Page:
Elmwood Park Zoo

This week’s blog was written by Maddy C., a Ursids alumni. She loves learning about animals. Maddy thinks that the variations among species are fascinating and she likes researching animals that may not be appealing to other people. She is looking to major in animal sciences in college and become an animal behaviorist.

I have always loved going to the zoo because it allows me to see animals that I would otherwise only see on documentaries and TV shows. Because I love the zoo so much, I have become an education volunteer at my local zoo, Elmwood Park Zoo (EPZ). EPZ is located in Montgomery County, Pennsylvania, in the suburbs of Philadelphia. Though it is smaller than the Philadelphia Zoo, EPZ has a particular charm because the traffic is not as heavy and the zoo itself is less crowded. EPZ has some very unique interactive activities like feeding the giraffes, bison, or birds and petting goats, sheep, and donkeys in the barn. There are also seasonal changes like “Boo at the Zoo” in October and “Wild Lights” in December. EPZ provides many opportunities for fostering animal passion in youths like summer camps and educational activities. I, myself, have run some of the educational activities, including teaching children about blubber in animals and differentiating between the patterns of various big cats. Sometimes, I even educate adults on the different animals in the zoo. Educating people about animals is one of the best parts of volunteering at the zoo.

Volunteering at the ToJ

Though there aren’t a lot of “perks” to volunteering at the zoo, one of my favorites is getting free admittance to the zoo before and after scheduled shifts. What I mean is, you can show up early for your shift and wander around a bit or leave a little later to do the same. Since people come and go at different times, my position as an education volunteer isn’t always very active. While waiting to greet the next guests, I enjoy observing the animals and trying to learn their names. Since I’m most often stationed in the Trail of the Jaguar (ToJ), I’m most familiar with the animals there. EPZ has three jaguars: a mother and father named Inka and Zean, respectively, and their daughter Luna. There are also 2 sibling cougars (or mountain lions) who share a large, open enclosure. The ocelot found in the center of the ToJ named Mateo is typically sleeping because ocelots are nocturnal. There are also non-feline animals in the ToJ including burrowing owls (Dorothy and Oz), Montezuma quail (Monty and Zumi), chuckwallas, desert tortoises, and wood rats. Penny the alligator also stayed in the ToJ for a small period of time while her enclosure was being repaired from a flood. There are also other stations that I have volunteered at.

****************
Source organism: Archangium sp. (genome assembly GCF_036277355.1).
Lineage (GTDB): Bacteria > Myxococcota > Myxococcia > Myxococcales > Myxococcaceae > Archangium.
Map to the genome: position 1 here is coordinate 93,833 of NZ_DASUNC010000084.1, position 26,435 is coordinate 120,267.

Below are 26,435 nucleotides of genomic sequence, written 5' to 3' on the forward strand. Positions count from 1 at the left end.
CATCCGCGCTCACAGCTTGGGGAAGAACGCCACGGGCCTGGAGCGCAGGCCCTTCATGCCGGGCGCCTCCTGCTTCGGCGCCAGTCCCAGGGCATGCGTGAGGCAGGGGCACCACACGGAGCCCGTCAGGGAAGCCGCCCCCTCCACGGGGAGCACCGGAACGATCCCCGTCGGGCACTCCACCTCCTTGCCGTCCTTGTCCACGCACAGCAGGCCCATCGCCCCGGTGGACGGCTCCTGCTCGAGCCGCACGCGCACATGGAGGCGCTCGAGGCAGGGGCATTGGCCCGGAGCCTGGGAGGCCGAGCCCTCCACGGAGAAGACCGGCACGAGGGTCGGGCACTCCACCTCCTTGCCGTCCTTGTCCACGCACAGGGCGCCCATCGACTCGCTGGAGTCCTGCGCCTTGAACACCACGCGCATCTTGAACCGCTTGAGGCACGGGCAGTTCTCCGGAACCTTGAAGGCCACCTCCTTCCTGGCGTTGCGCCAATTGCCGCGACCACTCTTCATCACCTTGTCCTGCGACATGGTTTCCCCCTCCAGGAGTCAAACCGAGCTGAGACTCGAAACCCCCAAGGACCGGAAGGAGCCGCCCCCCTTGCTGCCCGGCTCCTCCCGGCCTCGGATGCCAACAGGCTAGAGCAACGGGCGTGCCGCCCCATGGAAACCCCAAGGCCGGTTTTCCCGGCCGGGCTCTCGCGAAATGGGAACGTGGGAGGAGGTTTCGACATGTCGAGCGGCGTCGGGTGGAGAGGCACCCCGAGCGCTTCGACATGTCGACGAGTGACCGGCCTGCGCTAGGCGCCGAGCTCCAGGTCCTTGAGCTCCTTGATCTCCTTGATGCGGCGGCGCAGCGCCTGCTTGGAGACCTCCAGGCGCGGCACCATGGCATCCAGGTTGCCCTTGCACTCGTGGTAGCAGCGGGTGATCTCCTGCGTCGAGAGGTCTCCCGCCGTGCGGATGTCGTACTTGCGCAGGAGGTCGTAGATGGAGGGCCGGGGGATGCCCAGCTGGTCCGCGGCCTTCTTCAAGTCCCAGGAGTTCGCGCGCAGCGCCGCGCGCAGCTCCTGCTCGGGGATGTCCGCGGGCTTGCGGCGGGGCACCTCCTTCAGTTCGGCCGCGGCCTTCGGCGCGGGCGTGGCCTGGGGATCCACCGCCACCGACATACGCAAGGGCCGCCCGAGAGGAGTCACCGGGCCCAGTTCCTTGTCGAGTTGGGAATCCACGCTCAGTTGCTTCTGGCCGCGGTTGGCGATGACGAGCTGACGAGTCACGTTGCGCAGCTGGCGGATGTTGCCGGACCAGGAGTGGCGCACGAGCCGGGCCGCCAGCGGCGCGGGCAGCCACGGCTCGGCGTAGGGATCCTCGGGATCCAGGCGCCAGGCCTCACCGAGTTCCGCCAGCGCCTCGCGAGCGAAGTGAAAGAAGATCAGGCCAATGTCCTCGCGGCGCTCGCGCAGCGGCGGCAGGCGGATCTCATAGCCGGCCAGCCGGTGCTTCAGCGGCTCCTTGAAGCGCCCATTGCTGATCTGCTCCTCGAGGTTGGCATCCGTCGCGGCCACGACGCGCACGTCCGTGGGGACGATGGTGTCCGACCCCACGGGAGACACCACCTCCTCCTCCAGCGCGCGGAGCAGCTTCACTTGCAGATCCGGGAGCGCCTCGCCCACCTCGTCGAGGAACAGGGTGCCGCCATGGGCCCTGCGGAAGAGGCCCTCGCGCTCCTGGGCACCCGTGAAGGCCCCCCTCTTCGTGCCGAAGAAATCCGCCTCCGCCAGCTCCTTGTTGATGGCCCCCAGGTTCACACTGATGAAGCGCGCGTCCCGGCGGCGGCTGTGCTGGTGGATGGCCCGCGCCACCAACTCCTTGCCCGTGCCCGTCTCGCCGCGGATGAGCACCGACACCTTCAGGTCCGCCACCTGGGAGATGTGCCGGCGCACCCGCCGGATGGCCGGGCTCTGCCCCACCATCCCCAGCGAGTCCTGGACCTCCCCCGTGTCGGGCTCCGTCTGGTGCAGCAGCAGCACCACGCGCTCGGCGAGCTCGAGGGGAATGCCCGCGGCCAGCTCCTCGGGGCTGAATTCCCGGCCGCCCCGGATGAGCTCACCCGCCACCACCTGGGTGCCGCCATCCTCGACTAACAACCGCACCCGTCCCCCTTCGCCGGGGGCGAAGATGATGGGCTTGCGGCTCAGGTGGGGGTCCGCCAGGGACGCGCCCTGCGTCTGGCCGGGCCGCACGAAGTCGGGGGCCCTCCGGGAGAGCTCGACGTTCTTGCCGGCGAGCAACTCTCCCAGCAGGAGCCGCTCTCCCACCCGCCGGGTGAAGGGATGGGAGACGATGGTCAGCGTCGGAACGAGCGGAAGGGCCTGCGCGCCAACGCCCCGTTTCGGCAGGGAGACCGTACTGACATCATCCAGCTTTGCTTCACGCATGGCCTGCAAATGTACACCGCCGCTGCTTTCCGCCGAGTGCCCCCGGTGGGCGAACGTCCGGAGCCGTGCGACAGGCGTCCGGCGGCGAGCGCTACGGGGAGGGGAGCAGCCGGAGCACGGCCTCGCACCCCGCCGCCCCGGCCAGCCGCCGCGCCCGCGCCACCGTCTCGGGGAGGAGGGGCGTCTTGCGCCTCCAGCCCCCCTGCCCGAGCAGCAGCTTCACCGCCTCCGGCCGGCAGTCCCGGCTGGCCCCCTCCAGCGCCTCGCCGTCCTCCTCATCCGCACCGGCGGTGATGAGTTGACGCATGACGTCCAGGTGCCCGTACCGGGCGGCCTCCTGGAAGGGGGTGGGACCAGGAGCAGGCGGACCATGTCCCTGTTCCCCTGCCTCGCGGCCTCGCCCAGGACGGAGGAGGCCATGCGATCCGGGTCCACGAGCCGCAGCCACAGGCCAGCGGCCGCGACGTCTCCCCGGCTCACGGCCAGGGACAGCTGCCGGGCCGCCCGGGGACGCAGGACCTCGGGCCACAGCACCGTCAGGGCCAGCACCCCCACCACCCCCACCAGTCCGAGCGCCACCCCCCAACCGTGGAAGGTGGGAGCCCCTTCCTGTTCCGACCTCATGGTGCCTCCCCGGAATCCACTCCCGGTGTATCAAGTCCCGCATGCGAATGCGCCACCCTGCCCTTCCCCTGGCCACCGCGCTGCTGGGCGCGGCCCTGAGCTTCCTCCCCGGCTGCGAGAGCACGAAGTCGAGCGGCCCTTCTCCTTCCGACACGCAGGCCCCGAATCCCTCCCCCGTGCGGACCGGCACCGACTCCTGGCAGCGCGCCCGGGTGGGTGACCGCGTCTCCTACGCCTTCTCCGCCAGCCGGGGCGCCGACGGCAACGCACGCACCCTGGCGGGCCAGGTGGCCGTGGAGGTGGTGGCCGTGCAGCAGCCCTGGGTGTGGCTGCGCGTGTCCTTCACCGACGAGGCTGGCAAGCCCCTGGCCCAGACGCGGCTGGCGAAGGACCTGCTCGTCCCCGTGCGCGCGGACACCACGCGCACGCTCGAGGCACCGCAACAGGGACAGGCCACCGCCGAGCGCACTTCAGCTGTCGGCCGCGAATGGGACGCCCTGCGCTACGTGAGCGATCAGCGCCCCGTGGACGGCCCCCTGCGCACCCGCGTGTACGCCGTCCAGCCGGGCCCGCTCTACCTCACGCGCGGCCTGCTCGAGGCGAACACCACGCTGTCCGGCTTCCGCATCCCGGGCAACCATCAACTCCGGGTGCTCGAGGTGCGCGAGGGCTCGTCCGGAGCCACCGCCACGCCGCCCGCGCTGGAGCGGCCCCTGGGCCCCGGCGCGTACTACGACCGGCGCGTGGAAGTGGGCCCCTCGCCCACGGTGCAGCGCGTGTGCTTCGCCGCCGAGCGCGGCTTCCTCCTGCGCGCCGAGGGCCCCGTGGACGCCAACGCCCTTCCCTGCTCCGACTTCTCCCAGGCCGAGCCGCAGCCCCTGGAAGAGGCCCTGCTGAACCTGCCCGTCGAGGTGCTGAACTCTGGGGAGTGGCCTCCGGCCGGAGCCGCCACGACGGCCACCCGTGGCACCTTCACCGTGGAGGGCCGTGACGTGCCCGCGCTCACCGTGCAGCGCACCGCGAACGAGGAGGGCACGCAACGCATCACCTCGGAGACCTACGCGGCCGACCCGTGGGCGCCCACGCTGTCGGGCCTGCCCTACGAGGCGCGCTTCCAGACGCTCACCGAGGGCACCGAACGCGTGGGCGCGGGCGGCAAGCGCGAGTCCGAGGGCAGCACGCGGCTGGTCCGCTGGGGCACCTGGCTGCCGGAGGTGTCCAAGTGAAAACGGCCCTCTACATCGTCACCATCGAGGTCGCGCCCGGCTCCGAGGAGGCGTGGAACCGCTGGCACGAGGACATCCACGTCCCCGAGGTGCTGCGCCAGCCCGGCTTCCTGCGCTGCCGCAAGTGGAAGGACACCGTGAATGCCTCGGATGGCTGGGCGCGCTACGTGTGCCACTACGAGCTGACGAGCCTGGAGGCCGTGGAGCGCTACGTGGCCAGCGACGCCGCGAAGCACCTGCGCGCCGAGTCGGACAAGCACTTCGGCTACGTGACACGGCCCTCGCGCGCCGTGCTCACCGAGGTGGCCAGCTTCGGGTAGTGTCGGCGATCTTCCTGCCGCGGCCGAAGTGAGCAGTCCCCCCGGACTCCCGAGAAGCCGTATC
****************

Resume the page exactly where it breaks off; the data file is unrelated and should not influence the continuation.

Mateo the ocelot
Male white-faced saki monkey

Though I don’t know the names of most of the animals at the other stations, I have spent a decent amount of time there. One of my favorite stations is the barn because it acts as a petting zoo for donkeys, goats, and sheep. At the entrance of the barn, there are two donkeys: a gray female named Jenny (because female donkeys are called jennies) and a spotted male donkey named Pickles. Further in, there are many goats and sheep including Boer goats, Nigerian dwarf goats, and Jacob’s sheep. Personally, petting the donkeys, goats, and sheep is a highlight of the zoo experience. In addition to the barn, there is the Wildlife Lodge. Here, you can find various reptiles like snakes, turtles, Penny’s indoor exhibit, and the green iguana, Michael who shares an enclosure with the white-faced saki monkeys and therefore can be found inside or outside. In addition to reptiles, you can find various frogs like the Borneo eared frog, the red-eyed tree frog, and many species of poison dart frogs. Where many people find the most interest, however, is in the mammals: the American straw-colored fruit bats, golden lion tamarins, and white-faced saki monkeys. The white-face saki monkeys are a family of four, a father, son, mother, and daughter. The females can be differentiated from the males by color; females are mostly gray with white streaks on the face and males have black bodies and white or cream-colored faces. It’s fun to watch their behaviors with one another as a familial unit. It may seem like I’ve described all the animals at this zoo, but I’ve only covered half of them. If you want to see the animals in person and meet the ones I haven’t described, visit the Elmwood Park Zoo in Montgomery County, outside of Philadelphia, Pennsylvania. All in all, experiencing EPZ first-hand as a volunteer has been an extremely educational and fulfilling opportunity for an animal-lover like me.

The photos used in this blog belong to the author.